Midsize buyers have never had it so good. In their bid to outdo each other rivals are offering great features, fuel efficient engines and upmarket interiors on their cars. It’s a well-known fact that the Honda City was the top dog of this segment for years, but the lack of the diesel engine meant that rivals like the Hyundai Verna managed to take away its position. The Verna has been the top dog in this segment for a couple of years now, thanks largely due to its flawless styling and huge list of features. However, Honda wants to reclaim that slot again with the new City, which finally gets a diesel engine. So which one is the king of its class. Let’s figure that out.
In terms of looks the City looks very similar to the last version of the car. Honda seems to have done this on purpose since the last car was such a big hit. But there are some unique touches too. The front end gets a big all chrome grille, which makes the car look upmarket. The rear gets stretched out lamps, which extends all the way into the bootlid, giving it a very premium mini-Civic look. This car looks more expensive than it really is. The increase in length and wider stance give it a purposeful look as well.
The Verna has now got a LED strip running below the headlamps. Though it’s a four year old design it still looks the part and many will buy this car just for the Fluidic styling. The raising waistline is a sharp styling element which really makes the car stand out from the sea of midsize sedans. The rear remains unchanged over all these years.
The Honda City has moved the game up very considerably here. It trounces the Verna for rear seat comfort and space. The extra width inside the cabin means that the car can sit three abreast at the rear with ease. The rear AC vents and two power points for charging your mobiles add to the practicality as well. The front seats are comfortable as well. The dashboard is a mix of beige, black and silver and it looks really nice. The 500-litre boot is well shaped and can take in plenty of luggage. Overall quality is good and a big jump over the last City.
The Hyundai Verna comes a close second in the rear seat comfort. The seat back angle isn’t as good as the City’s and you don’t get the same amount of legroom either. The seats themselves offer good cushioning but the limited width of the car means that sitting three here in comfort for long journeys will be a difficult task. The front seats offer good support and legroom is good too. The dashboard looks nice and everything falls easily to hand. Quality is as good if not better than the City’s. The 460-litre boot is well shaped and can easily accommodate the weekend luggage for the entire family.
Engine, Transmission and Performance
The Hyundai clearly triumphs here. The 1.6-litre CRDi engine is the last word on refinement. It has 125bhp and 260Nm o torque as compared to the City’s 1.5-litre with 98bhp and 200Nm of torque. The Hyundai offers a refined experience and even when you rev it hard it manages to keep the noise away from the occupants. The performance is brisk as the engine build momentum from around 2,000 rpm. The gearbox is accurate and light enough and can be hustled briskly through its gate.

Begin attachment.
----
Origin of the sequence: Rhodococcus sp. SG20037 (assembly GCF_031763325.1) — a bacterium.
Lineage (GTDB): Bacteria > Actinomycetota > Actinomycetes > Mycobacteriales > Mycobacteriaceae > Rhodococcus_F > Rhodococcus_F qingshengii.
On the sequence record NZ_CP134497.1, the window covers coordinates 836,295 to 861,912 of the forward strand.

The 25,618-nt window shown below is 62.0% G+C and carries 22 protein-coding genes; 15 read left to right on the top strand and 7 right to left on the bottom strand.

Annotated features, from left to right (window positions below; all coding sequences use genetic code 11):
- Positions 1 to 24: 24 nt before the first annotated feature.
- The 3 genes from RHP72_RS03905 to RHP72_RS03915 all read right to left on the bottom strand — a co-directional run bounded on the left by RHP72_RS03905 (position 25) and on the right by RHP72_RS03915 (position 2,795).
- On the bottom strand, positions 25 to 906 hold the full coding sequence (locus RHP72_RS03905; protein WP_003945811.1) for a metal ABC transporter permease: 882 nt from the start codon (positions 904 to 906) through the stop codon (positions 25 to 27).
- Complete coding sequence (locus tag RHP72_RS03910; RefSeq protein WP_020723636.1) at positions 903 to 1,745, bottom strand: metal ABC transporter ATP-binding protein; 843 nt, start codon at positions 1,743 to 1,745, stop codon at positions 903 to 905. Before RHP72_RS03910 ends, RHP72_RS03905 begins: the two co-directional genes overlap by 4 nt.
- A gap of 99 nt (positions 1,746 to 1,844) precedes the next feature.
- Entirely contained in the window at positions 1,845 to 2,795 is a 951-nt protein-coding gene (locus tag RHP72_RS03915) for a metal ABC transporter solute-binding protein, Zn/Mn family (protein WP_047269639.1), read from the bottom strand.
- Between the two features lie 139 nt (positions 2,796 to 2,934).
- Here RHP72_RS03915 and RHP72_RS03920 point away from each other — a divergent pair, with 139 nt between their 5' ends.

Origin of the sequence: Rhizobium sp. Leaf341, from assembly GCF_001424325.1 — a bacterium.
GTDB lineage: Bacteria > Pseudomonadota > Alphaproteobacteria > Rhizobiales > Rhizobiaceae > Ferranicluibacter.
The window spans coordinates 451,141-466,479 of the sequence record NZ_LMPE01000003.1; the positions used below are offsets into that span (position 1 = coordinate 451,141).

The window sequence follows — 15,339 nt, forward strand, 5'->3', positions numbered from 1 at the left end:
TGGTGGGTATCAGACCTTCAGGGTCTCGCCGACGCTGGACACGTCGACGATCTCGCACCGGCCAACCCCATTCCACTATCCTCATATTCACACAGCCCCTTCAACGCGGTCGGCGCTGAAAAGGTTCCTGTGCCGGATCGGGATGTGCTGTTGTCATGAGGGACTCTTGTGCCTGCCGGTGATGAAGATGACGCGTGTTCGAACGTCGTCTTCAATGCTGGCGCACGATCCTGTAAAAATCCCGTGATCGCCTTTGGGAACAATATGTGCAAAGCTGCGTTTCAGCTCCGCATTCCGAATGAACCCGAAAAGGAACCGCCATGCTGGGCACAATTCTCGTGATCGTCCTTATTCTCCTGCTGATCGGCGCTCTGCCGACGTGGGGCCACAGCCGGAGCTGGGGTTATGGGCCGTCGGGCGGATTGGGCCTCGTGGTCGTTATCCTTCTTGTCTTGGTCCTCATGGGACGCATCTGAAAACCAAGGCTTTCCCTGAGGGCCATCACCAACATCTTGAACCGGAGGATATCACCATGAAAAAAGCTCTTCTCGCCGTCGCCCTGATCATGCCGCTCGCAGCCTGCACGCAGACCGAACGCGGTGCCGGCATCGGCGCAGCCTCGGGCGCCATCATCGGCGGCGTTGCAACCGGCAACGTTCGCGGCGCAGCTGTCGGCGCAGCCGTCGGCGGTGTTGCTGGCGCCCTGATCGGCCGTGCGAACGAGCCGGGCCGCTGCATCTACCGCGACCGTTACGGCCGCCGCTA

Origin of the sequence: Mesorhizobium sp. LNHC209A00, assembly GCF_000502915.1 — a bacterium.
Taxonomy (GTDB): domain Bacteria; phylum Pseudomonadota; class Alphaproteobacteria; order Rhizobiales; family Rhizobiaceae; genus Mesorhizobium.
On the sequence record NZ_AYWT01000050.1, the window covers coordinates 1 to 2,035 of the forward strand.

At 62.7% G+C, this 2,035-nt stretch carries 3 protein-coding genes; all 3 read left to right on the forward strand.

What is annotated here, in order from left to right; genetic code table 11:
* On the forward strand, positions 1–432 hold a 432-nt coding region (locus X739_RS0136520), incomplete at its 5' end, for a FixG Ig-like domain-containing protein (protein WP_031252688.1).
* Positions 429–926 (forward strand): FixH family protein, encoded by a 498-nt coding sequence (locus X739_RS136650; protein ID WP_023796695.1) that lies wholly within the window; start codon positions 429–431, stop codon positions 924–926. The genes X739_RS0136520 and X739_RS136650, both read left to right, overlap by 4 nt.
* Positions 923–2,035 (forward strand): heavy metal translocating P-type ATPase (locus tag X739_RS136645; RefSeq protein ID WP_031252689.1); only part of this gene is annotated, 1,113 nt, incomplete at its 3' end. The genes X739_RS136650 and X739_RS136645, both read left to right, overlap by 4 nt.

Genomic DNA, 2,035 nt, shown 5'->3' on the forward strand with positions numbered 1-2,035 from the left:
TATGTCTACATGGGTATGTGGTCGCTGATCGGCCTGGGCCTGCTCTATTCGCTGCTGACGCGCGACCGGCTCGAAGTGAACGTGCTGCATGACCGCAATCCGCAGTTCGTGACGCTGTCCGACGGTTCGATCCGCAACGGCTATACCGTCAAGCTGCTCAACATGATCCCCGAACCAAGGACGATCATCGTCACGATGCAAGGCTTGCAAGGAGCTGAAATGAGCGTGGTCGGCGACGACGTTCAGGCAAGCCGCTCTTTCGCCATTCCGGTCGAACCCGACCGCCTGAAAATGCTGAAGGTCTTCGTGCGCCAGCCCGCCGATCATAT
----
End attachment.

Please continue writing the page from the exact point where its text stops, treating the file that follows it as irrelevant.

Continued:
The City on the other end suffers from too much diesel clatter when starting from cold. And even when the engine is up to heat, it still displays a lot of noise. The rev limiter cuts in at 4,000rpm which means that you will have to use the gearbox judiciously. The gearbox is a delight to operate offering a crisp and light throw. Performance is adequate but not brisk.
Ride and handling
The Hyundai Verna has a soft edge to its ride. This simply means that in town at slow speeds no bumps or patch worked roads enter the cabin but as speeds build and you hit the highway the car tends to feel light. It doesn’t feel as surefooted as its rivals as speeds exceed 100kph. The light steering also doesn’t help boost confidence as speeds build.
The Honda City has a good mix of a pliant ride and relatively agile handling. The steering feels better weighed than the Verna’s and it offers a more confidence inspiring ride as the speeds build up. In town, very little seems to effect the City’s comfortable handling.
Safety and equipment
The City comes with ABS and EBD (Electronic Brake-force Distribution) along with dual airbags. There is also cruise control, a segment first on offer along with rear parking sensors and camera along with touch screen controls for the AC(another segment first). The Verna comes with ABS and EBD along with dual airbags as well. But it doesn’t offer cruise control even as an option.
You can’t go wrong with either of these two cars. But in the overall analysis the Honda City comes out on top by a whisker. Though it isn’t perfect, its premium interiors, generous cabin space and features like cruise control and touch panel for AC give it the edge over the Verna
Honda City vs Hyundai Verna Road Test Comparison